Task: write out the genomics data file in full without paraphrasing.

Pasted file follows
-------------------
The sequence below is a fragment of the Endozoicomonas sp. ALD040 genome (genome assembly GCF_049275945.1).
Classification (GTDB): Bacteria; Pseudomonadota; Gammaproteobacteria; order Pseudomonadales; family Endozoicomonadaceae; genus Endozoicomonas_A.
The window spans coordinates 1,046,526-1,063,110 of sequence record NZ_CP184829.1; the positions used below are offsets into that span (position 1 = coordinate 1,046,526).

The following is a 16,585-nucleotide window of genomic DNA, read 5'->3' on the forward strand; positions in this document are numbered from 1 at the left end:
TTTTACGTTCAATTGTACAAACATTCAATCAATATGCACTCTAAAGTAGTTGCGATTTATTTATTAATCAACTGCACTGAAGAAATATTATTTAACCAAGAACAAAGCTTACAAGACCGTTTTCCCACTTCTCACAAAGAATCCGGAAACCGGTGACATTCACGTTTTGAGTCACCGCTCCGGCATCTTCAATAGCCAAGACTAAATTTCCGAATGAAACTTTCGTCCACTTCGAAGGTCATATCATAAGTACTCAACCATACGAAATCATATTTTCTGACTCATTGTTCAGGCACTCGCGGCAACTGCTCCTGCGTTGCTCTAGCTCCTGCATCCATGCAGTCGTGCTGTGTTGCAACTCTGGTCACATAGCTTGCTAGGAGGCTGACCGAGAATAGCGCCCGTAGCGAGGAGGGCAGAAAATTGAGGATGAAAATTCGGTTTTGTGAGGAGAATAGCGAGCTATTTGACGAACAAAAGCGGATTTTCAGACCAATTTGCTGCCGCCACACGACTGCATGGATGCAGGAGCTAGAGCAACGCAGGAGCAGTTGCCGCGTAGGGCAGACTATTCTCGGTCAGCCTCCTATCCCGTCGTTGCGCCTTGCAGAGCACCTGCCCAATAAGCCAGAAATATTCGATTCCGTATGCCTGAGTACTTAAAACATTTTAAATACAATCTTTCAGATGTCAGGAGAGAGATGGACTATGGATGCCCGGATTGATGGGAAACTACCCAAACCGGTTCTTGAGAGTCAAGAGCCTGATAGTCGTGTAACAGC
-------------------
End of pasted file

The sequence below is a fragment of the Endozoicomonas sp. ALD040 genome (genome assembly GCF_049275945.1).
Classification (GTDB): Bacteria; Pseudomonadota; Gammaproteobacteria; order Pseudomonadales; family Endozoicomonadaceae; genus Endozoicomonas_A.
The window spans coordinates 1,046,526-1,063,110 of sequence record NZ_CP184829.1; the positions used below are offsets into that span (position 1 = coordinate 1,046,526).

The following is a 16,585-nucleotide window of genomic DNA, read 5'->3' on the forward strand; positions in this document are numbered from 1 at the left end:
TTTTACGTTCAATTGTACAAACATTCAATCAATATGCACTCTAAAGTAGTTGCGATTTATTTATTAATCAACTGCACTGAAGAAATATTATTTAACCAAGAACAAAGCTTACAAGACCGTTTTCCCACTTCTCACAAAGAATCCGGAAACCGGTGACATTCACGTTTTGAGTCACCGCTCCGGCATCTTCAATAGCCAAGACTAAATTTCCGAATGAAACTTTCGTCCACTTCGAAGGTCATATCATAAGTACTCAACCATACGAAATCATATTTTCTGACTCATTGTTCAGGCACTCGCGGCAACTGCTCCTGCGTTGCTCTAGCTCCTGCATCCATGCAGTCGTGCTGTGTTGCAACTCTGGTCACATAGCTTGCTAGGAGGCTGACCGAGAATAGCGCCCGTAGCGAGGAGGGCAGAAAATTGAGGATGAAAATTCGGTTTTGTGAGGAGAATAGCGAGCTATTTGACGAACAAAAGCGGATTTTCAGACCAATTTGCTGCCGCCACACGACTGCATGGATGCAGGAGCTAGAGCAACGCAGGAGCAGTTGCCGCGTAGGGCAGACTATTCTCGGTCAGCCTCCTATCCCGTCGTTGCGCCTTGCAGAGCACCTGCCCAATAAGCCAGAAATATTCGATTCCGTATGCCTGAGTACTTAAAACATTTTAAATACAATCTTTCAGATGTCAGGAGAGAGATGGACTATGGATGCCCGGATTGATGGGAAACTACCCAAACCGGTTCTTGAGAGTCAAGAGCCTGATAGTCGTGTAACAGC